The circuit becomes a welder only circuit for a welder with a supply requirement of Ieff (as used in the calculations). A replacement welder with the same maximum supply current but with a higher duty cycle will overload the circuit.

    Is there an electrician in the room that can verify or otherwise my understanding of the situation?

    Thanks
    Jack

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    Re: Question about the Hobart 210 MVP

    Quote Originally Posted by Jack Ryan View Post
    I am not an expert but as I understand it....

    I have heard this a few times and although it seems superficially correct, it is not the whole story. It can be interpreted as meaning that for a 50A welder, a 50A breaker is required but the cable run can be de-rated to 50% of the ampacity generally required for a 50A breaker.

    In fact, the ampacity of the cable is determined by the Ieff of the welder that is to be used. This is the effective supply current taking the duty cycle of the welder into account. Having determined the required ampacity of the cable, the breaker can be up to 200% of what is normally required for that ampacity.

    The circuit becomes a welder only circuit for a welder with a supply requirement of Ieff (as used in the calculations). A replacement welder with the same maximum supply current but with a higher duty cycle will overload the circuit.

    Is there an electrician in the room that can verify or otherwise my understanding of the situation?

    Thanks
    Jack
    That's why I said "roughly" because it tends to work out to be about double, but it is always wise to do the calculations and be sure. The welder's Ieff can certainly be used, but it's not always provided. If it's not provided you use the amp draw/duty cycle for the welder to get a multiplier from the Article 630: Table 630.11(A).

    Yes, you could run into an issue if you set up a circuit for one machine and one with a higher duty cycle is later substituted, but it would probably take a pretty drastic situation to cause a problem.

    If you take a hypothetical machine that is listed as drawing 50A at a 20% duty cycle you would use a multiplier of .45 to get an ampacity of 22.5 for the conductors. In that case anybody being smart would go with conductors the next size up, so 30A 10ga conductors and a 50A breaker. If you then replaced that welder with one that had a 60% duty cycle the multiplier would be .78 for an ampacity of 39, so 40A 8ga conductors and a 50A breaker. I tend to doubt that one wire size is going to cause a dangerous condition.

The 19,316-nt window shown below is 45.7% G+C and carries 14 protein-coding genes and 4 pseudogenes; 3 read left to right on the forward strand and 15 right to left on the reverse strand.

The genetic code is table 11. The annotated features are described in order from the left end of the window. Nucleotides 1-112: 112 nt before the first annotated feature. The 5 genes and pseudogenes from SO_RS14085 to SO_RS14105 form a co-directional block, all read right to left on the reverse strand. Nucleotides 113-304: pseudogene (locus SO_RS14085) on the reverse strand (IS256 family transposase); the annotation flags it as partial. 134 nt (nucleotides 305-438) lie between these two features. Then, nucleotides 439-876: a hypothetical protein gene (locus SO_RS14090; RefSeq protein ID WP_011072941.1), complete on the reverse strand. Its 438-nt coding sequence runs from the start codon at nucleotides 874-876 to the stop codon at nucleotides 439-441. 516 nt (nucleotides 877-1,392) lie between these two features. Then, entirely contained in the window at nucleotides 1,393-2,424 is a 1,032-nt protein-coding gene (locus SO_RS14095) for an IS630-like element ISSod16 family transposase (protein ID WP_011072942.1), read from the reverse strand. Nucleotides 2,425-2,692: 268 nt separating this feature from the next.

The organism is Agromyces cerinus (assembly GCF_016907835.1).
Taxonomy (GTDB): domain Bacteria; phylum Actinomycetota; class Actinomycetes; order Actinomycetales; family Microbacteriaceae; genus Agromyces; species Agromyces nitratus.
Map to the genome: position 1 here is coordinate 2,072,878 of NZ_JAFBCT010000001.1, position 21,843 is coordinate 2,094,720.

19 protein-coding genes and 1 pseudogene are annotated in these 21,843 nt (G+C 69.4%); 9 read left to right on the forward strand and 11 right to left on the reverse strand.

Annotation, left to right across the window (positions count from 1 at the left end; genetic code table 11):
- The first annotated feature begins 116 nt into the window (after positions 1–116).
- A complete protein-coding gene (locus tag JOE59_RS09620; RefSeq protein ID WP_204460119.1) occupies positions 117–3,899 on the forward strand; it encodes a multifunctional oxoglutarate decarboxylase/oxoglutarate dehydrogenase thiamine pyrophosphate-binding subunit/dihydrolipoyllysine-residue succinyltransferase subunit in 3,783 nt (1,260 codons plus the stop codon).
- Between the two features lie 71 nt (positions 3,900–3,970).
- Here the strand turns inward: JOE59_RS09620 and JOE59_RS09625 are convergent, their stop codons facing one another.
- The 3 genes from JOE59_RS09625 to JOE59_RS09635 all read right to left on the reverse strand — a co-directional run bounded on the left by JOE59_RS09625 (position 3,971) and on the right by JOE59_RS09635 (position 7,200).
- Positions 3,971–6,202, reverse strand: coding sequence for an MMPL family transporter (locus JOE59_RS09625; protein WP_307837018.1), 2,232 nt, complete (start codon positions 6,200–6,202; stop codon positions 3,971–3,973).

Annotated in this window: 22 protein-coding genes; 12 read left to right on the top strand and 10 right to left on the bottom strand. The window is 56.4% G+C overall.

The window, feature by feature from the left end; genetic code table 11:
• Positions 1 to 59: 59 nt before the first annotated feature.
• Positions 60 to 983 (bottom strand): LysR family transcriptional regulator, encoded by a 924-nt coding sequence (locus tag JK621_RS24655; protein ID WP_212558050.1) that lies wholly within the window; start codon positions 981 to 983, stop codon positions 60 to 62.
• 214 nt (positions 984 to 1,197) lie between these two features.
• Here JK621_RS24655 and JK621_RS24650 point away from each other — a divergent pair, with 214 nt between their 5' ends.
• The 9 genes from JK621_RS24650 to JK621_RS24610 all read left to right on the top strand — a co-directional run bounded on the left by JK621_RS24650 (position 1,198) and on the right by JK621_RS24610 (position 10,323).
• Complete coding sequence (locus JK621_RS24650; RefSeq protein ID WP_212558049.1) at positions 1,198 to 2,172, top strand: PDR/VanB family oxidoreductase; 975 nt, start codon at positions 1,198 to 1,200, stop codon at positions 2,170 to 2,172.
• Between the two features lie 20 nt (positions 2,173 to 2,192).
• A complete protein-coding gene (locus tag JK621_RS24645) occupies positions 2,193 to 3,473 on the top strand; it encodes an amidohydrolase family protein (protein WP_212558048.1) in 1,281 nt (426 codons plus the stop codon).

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    Re: Question about the Hobart 210 MVP

    Quote Originally Posted by G-ManBart View Post
    That's why I said "roughly" because it tends to work out to be about double, but it is always wise to do the calculations and be sure. The welder's Ieff can certainly be used, but it's not always provided. If it's not provided you use the amp draw/duty cycle for the welder to get a multiplier from the Article 630: Table 630.11(A).

    Yes, you could run into an issue if you set up a circuit for one machine and one with a higher duty cycle is later substituted, but it would probably take a pretty drastic situation to cause a problem.

    If you take a hypothetical machine that is listed as drawing 50A at a 20% duty cycle you would use a multiplier of .45 to get an ampacity of 22.5 for the conductors. In that case anybody being smart would go with conductors the next size up, so 30A 10ga conductors and a 50A breaker. If you then replaced that welder with one that had a 60% duty cycle the multiplier would be .78 for an ampacity of 39, so 40A 8ga conductors and a 50A breaker. I tend to doubt that one wire size is going to cause a dangerous condition.
    Thanks for that and fair enough.

    I commented because approximations are sometimes used by others without considering the limitations (or underlying assumptions) of the approximation.

    By the way, the regs (and many welder manuals) provide an expression to calculate Ieff and, as you say, if that fails just use the tables.

    Jack